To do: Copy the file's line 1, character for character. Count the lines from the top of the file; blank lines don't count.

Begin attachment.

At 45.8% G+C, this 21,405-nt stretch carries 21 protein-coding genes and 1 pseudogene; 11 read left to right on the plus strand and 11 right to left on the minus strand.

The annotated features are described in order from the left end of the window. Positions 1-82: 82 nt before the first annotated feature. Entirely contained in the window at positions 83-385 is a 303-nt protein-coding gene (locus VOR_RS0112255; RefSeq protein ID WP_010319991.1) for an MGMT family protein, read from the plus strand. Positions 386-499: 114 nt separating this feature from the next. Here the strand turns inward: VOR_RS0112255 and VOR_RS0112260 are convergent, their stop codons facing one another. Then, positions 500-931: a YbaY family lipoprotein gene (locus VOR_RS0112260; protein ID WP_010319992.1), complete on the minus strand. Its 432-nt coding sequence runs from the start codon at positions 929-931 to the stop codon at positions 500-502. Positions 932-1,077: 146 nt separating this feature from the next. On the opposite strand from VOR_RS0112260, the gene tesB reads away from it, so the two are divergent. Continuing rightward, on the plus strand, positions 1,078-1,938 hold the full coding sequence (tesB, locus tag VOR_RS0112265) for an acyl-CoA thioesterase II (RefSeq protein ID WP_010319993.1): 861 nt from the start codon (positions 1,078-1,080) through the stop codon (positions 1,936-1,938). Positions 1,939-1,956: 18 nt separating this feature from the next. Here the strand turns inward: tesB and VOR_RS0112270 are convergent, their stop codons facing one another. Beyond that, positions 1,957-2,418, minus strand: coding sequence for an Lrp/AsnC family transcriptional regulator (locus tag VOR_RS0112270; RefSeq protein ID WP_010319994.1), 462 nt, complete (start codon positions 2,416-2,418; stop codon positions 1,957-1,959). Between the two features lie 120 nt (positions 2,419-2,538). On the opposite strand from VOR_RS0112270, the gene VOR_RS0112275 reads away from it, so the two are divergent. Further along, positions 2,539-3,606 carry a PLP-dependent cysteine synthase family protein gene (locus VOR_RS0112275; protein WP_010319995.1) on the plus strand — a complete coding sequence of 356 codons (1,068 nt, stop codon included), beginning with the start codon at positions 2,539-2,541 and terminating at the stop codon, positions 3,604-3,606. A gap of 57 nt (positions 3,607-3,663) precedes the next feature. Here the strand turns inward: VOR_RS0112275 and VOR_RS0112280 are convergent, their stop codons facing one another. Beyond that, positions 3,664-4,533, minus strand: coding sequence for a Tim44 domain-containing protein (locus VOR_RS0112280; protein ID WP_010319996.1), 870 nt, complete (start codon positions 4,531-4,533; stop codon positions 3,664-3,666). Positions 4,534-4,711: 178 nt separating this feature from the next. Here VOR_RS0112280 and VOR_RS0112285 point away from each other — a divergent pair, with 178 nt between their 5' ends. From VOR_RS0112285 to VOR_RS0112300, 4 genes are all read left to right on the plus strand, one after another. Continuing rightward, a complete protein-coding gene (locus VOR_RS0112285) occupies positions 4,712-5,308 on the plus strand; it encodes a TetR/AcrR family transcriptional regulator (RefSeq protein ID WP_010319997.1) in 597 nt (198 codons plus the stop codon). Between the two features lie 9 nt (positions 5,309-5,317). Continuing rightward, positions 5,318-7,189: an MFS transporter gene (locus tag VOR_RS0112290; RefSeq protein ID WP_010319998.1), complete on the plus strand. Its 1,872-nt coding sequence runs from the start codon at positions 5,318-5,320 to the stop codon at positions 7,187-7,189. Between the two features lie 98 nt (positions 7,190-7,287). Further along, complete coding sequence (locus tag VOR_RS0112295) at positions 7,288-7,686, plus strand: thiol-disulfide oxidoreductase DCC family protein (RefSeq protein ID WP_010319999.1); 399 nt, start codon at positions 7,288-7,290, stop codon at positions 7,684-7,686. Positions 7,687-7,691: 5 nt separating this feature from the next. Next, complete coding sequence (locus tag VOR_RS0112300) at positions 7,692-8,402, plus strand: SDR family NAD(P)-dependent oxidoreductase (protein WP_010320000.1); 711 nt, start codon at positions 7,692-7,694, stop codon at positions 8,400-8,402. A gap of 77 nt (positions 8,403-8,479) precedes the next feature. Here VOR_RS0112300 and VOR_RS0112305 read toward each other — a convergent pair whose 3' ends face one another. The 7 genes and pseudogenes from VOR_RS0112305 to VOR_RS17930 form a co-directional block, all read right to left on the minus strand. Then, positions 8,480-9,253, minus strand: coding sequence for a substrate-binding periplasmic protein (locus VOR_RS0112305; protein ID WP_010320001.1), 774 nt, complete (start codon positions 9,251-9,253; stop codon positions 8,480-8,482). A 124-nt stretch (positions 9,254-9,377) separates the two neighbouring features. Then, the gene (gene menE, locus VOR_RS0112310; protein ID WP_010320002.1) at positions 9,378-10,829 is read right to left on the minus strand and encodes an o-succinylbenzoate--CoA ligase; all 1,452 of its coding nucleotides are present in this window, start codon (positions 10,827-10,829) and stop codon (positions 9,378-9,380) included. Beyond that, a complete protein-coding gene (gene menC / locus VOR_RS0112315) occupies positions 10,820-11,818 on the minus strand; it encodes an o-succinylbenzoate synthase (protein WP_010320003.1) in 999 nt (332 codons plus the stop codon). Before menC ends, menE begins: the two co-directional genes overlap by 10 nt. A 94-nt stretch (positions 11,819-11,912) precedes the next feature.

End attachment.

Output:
At 45.8% G+C, this 21,405-nt stretch carries 21 protein-coding genes and 1 pseudogene; 11 read left to right on the plus strand and 11 right to left on the minus strand.